Introduction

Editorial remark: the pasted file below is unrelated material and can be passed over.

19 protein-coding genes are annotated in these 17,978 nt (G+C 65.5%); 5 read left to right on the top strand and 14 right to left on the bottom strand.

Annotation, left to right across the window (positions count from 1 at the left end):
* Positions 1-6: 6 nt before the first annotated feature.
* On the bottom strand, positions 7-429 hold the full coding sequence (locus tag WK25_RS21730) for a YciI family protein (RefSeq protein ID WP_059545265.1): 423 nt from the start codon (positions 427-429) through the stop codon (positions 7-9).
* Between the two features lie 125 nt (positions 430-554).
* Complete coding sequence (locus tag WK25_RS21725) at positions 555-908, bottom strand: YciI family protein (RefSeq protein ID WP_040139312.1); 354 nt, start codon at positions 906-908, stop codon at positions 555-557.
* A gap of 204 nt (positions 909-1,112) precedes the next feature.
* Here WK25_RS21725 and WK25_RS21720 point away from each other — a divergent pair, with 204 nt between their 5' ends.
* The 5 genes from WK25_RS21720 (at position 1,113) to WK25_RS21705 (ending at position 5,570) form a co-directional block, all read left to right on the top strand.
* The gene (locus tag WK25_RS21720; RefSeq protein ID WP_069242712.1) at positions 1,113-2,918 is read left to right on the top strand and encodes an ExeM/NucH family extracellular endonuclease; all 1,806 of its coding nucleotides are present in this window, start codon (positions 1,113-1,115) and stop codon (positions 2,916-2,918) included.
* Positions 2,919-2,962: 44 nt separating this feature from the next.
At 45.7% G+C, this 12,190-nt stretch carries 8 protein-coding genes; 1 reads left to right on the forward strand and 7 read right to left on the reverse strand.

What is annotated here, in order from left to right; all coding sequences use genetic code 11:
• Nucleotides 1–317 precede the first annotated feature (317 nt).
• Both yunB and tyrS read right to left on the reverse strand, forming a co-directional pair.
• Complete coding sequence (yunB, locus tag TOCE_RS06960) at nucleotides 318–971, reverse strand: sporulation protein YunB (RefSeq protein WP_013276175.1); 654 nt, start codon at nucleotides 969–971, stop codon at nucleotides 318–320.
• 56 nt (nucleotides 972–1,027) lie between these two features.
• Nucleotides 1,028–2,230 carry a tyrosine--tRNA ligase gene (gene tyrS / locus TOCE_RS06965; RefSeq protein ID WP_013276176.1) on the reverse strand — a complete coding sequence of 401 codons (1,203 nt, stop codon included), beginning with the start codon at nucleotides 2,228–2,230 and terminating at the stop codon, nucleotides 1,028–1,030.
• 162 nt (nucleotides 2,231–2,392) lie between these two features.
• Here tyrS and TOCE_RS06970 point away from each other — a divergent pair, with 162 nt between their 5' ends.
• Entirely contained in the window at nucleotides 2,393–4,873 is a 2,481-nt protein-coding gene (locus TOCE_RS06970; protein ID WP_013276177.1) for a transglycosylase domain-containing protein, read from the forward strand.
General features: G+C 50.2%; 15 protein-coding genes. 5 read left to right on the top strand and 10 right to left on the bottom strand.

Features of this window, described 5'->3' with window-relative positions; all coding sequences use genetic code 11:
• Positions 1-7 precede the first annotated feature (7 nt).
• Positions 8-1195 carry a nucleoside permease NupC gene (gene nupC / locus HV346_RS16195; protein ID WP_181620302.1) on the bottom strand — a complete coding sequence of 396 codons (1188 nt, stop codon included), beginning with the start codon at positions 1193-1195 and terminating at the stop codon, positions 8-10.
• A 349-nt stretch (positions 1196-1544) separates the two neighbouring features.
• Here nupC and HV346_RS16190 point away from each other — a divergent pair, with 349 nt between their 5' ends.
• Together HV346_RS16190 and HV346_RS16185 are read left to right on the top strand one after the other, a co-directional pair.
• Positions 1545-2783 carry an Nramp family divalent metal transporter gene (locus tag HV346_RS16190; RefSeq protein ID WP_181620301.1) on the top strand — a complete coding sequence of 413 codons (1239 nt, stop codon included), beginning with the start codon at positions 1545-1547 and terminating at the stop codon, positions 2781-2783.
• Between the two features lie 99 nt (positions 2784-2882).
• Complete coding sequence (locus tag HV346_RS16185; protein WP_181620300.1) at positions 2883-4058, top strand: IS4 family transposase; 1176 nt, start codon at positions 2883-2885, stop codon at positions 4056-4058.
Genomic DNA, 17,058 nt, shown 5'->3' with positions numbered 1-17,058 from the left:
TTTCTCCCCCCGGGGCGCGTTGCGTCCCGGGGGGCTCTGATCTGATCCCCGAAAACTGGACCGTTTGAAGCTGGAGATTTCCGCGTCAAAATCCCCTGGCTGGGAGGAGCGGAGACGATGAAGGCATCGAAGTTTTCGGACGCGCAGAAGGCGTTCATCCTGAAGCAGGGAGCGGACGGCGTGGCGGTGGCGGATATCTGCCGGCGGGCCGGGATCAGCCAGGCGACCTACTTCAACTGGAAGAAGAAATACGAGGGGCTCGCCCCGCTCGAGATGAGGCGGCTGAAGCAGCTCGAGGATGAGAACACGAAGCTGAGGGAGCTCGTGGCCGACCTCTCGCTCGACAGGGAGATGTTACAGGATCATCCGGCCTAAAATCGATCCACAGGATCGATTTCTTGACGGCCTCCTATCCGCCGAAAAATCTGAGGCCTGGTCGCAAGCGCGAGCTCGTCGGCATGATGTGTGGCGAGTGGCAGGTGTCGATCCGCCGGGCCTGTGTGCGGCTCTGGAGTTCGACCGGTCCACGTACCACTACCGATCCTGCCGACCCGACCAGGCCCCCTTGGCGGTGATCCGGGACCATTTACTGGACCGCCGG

Host defense against infections relies on the several parts of immunity, composed of two arms: the innate and the adaptive immunity. The concept of adaptive immune memory is dependent on antigen-specific T and B-lymphocytes that are able to recognize a diverse array of pathogens in a highly specific manner, which is the foundation of vaccine functionality. However, the last years have seen an increasing amount of publications describing features of the memory of the innate immunity (1, 2). This memory enables a heightened response to secondary exposure to homologous as well as heterologous pathogens. Among the cells taking part in trained immunity, monocytes have been largely described while some studies support the role of NK cells and dendritic cells (3, 4). It was recently demonstrated that the monocytes can be trained with pathogens (Candida albicans) (5), vaccines (BCG) (6), or prototypical agonists like β-glucans initially purified from C. albicans (7), to induce deep epigenetic and metabolic modifications (8, 9). This leads to enhanced inflammatory cytokines (TNF-α, IL-6, IL1-β) secretion when the host encounters pathogens mimicked in vitro by LPS or in vivo in humans by yellow fever attenuated vaccine (10). We confirmed in an in vitro model of training of macrophages that the trained innate immunity is also present in other mammals like dogs with cellular mechanisms similar to those described in mice and humans (11).